The Auto/Man switch controls the aperture. When it is set to Auto, the aperture will be stopped down when the silver stopdown pin is depressed.

When the switch is set to Man, the lens will be stopped down (the aperture will close) when the aperture ring is turned. This allows Pentax Spotmatic lenses to be backwards compatible with older camera models and ones made by other manufacturers.

The following recommended M42 mount lenses all have excellent optical performance. They have the “newest” optical coatings and lens designs from Pentax. They also all have the required physical linkage to allow wide open metering on the Pentax Spotmatic version with that feature.

All of the following lenses are readily available on the used market for reasonable prices. In my opinion it doesn’t make sense to recommend wildly expensive and rare collector lenses.

If your Spotmatic does not have wide open metering, or you are not going to use that feature, you can save money by buying Super Takumar or Takumar versions of lenses if they are available.

There were several kit Asahi Pentax Spotmatic lenses that changed over time. The kit lens varied by the Spotmatic version. The best lens options were for the Pentax Spotmatic F and other models with electronically controlled shutters. These normal lenses give the best vintage shooting experience.

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Pentax SMC Takumar 50mm f/1.4 kit lens for Asahi Pentax Spotmatic
Pentax SMC Takumar 50mm f/1.4

The Asahi Pentax Super-Multi-Coated Takumar 50mm f/1.4 lens is a fast normal lens that was produced in two “Super” versions as well as two versions with Super-Multi-Coating. It was introduced in 1964 and has a reputation for its sharpness, bokeh, handling, and value.

This is one of the best Pentax Spotmatic lenses to get in terms of value because there are lots of available copies.

The lens has 7 elements and features an infrared focusing mark to the left of the numeral ‘4’ on the DOF scale. The lens was produced from 1965 to 1971.

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Pros:

  • High image quality: The lens is praised for its sharpness, contrast, and resolution. It is described as “sharp, crisp, lively” and is said to produce images that are a cross between Leitz and Pentax’s excellent A and FA lenses.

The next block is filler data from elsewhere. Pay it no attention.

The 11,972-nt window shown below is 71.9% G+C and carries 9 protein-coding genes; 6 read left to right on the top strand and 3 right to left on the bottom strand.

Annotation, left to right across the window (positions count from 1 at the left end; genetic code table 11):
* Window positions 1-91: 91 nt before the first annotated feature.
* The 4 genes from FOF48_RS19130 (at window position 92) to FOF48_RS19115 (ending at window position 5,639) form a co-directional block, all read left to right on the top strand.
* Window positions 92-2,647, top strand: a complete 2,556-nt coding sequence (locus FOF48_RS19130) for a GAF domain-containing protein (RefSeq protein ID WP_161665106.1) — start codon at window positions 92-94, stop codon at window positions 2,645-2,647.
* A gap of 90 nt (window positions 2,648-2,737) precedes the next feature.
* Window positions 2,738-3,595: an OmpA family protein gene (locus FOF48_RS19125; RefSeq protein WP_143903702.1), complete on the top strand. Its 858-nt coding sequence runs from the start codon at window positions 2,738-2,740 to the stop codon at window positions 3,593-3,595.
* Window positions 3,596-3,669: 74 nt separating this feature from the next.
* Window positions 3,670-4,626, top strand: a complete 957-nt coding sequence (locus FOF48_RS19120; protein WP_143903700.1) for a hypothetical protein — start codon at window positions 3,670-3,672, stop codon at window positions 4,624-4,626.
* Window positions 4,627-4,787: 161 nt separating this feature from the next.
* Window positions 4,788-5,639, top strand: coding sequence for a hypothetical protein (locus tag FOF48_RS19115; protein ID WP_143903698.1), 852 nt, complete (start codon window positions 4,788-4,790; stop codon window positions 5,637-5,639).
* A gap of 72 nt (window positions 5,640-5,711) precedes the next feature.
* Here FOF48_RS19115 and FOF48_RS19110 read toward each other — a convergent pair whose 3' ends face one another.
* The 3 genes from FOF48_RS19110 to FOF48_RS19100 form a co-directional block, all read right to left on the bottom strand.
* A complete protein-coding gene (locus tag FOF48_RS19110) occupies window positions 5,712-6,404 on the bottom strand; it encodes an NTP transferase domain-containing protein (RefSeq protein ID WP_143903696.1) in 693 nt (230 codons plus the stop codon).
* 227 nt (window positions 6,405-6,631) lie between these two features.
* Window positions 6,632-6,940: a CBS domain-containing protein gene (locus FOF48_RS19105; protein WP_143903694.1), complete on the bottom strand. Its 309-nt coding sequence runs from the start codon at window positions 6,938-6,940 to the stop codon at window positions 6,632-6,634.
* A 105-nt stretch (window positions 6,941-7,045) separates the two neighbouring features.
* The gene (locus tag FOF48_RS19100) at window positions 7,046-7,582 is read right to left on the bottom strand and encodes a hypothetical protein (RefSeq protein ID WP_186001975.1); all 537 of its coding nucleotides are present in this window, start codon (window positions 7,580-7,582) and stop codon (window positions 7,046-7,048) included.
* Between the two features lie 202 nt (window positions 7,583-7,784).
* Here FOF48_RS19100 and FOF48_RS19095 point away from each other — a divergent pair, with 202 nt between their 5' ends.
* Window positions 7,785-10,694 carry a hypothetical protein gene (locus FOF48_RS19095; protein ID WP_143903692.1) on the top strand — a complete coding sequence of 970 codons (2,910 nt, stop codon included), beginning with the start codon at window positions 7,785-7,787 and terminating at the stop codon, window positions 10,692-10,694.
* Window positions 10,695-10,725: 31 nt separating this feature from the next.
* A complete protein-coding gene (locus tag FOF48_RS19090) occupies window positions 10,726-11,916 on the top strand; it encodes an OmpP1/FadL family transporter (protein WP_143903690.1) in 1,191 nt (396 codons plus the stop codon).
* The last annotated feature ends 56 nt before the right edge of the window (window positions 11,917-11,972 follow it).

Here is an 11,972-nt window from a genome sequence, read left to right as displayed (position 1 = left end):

• Excellent handling: The lens is appreciated for its solid all-metal body and precise focus ring.
  • Good value: Even with increasing prices, the lens remains affordable and very pleasing to use.
  • Wide aperture: The extra stop at f/1.4 ensures a bright viewfinder that is indispensable for low-light or low ISO film.

Cons:

  • Yellowing: The lens is subject to yellowing if stored but can be cleared by exposing to UV or sunlight.
Pentax SMC Takumar 55mm f/1.8
Pentax SMC Takumar 55mm f/1.8

The Asahi SMC Takumar 55mm f/1.8 is a highly regarded lens for its sharpness, vibrant colors, and bokeh. It is a fast 55mm screwmount lens that existed in several versions, all with the same optical design.

Versions are less expensive than the 50mm f/1.4 above. It would be an excellent choice for a single lens to use with a Spotmatic.

The 1965 version, has a lens element that has thorium oxide in it which yellows over time. The yellowing can be removed with exposure to sunlight.

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Pros:

  • Sharpness: The lens is sharp even when fully open, and the sharpness improves further a stop or two down.
  • Vibrant Colors: The lens exhibits very rich and vibrant colors, which is a characteristic appreciated by many photographers.
  • Bokeh: The bokeh produced by this lens is considered among the best.
  • Build Quality: The build quality of the lens is extremely high, and it is often compared favorably to modern lenses.
  • Value for Money: Given its performance, the lens is considered a great value for the money.

Cons:

  • Yellowing Over Time: The radioactive glass elements in the lens can yellow over time, potentially affecting image quality.
Super-Multi-Coated Takumar 28mm f/3.5
Super-Multi-Coated Takumar 28mm f/3.5

The Super Takumar 28mm f/3.5 lens was produced in several versions over time. The lens is known for its sharpness, handling, and value. All the versions of the lens are inexpensive on the used market.

The lens came in two models with different optics. The first model has a 58mm filter size, while the second model has a 49mm filter size. The first model features a slightly differently designed distance scale than the second model. The final release of this lens was a Super-Multi-Coated model with improved coating but otherwise with the same optics as the second Super-Takumar model.

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Pros: